The Office of the Information and Privacy Commissioner has released guidelines pertaining to overt video surveillance to assist businesses subject to the BC Personal Information Protection Act.
The guidelines set out ‘best practices’ for evaluating the use of overt video surveillance of the public by private sector organizations. They do not apply to the surveillance of employees or to covert surveillance situations.
The guidelines suggest private sector organizations when considering, planning or using surveillance:
Determine whether a less privacy-invasive alternative to video surveillance would meet its needs.
Establish the business reason for conducting video surveillance and use video surveillance only for that reason.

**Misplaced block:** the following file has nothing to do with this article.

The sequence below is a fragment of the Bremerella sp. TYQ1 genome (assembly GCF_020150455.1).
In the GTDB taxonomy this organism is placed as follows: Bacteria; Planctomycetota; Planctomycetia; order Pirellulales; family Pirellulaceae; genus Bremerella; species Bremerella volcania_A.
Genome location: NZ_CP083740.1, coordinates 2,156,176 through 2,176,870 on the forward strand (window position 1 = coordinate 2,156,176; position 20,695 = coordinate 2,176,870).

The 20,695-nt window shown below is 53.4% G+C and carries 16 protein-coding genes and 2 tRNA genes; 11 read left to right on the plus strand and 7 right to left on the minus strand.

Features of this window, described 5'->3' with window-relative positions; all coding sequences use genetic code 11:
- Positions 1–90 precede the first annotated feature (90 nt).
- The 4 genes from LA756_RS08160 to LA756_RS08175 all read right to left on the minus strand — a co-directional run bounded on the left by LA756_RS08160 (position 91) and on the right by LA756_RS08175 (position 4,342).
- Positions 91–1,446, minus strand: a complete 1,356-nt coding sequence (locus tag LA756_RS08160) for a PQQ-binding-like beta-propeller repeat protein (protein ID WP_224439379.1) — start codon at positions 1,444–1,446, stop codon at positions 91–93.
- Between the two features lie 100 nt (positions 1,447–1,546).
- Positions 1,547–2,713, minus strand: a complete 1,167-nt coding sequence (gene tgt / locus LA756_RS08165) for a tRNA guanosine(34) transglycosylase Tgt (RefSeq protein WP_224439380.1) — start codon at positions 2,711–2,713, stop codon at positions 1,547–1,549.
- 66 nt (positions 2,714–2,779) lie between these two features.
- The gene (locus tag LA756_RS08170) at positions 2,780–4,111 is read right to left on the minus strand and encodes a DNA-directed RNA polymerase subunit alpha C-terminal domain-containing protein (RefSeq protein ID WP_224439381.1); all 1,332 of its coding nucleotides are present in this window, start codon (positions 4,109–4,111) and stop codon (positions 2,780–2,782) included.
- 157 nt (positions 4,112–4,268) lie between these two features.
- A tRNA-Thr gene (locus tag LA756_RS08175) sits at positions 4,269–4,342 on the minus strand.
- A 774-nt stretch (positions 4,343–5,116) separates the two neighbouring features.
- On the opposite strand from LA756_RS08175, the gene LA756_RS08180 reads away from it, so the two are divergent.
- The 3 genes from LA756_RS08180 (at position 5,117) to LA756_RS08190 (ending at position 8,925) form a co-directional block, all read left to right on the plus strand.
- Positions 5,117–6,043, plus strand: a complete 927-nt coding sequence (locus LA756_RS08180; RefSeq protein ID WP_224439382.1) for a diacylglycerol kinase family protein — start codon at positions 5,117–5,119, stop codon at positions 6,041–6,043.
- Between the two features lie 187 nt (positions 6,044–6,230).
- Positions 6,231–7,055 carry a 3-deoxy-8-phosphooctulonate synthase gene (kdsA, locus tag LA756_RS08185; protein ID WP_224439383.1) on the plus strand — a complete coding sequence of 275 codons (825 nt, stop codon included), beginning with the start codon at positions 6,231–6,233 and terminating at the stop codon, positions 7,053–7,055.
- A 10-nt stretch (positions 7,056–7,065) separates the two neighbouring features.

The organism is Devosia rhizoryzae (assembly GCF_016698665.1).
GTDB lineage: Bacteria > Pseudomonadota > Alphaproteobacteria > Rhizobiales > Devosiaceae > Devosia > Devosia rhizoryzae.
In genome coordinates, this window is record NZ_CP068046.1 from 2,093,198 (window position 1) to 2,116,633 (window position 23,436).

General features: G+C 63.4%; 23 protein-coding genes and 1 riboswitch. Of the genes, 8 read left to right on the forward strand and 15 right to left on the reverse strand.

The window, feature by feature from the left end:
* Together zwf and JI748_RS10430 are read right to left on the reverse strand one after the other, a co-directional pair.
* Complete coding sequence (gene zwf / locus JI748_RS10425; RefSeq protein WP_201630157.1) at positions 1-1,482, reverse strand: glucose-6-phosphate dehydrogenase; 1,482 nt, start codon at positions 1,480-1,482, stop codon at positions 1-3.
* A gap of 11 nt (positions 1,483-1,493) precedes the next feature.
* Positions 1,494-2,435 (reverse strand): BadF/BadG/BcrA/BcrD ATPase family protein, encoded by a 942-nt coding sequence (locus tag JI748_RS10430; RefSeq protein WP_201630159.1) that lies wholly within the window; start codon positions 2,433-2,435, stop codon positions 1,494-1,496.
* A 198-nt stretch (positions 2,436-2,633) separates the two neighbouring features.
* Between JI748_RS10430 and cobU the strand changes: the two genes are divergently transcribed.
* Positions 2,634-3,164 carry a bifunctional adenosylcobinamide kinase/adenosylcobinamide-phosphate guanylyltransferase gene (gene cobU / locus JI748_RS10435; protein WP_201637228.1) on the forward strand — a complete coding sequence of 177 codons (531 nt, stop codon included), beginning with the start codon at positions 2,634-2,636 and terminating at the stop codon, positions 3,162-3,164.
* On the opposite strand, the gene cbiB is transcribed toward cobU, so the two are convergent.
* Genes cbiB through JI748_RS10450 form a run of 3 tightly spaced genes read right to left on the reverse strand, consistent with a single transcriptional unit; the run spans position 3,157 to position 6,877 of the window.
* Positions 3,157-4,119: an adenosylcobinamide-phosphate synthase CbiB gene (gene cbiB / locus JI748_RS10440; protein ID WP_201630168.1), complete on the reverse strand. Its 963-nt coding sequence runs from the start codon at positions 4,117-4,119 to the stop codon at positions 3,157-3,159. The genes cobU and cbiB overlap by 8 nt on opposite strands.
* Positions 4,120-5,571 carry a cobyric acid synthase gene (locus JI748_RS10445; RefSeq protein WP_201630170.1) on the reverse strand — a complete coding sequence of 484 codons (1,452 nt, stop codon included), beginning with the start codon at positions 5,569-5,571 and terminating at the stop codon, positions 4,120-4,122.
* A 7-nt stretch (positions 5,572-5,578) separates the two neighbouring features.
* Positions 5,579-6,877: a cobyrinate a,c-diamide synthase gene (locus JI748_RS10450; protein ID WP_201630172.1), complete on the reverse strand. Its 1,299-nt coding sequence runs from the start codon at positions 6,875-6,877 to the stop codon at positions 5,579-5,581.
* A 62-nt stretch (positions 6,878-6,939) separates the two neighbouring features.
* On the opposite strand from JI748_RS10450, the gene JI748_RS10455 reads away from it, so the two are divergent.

Develop a policy on the use of video surveillance.
Limit the use and viewing range of cameras as much as possible.
Inform the public that video surveillance is taking place.
Store any recorded images in a secure location, with limited access, and destroy them when they are no longer required for business purposes.
Be ready to answer questions from the public. Individuals have the right to know who is watching them and why, what information is being captured, and what is being done with recorded images.
Give individuals access to information about themselves. This includes video images.
Educate camera operators on the obligation to protect the privacy of individuals.
Periodically evaluate the need for video surveillance.
As an interpretive tool, the guidelines apply across Canada notwithstanding differences in privacy statutes, as they were developed jointly by the federal privacy commissioner and the privacy commissioners in B.C. and Alberta. Demonstrating compliance with the guidelines may assist businesses in the event of a privacy complaint under the Personal Information Protection Act.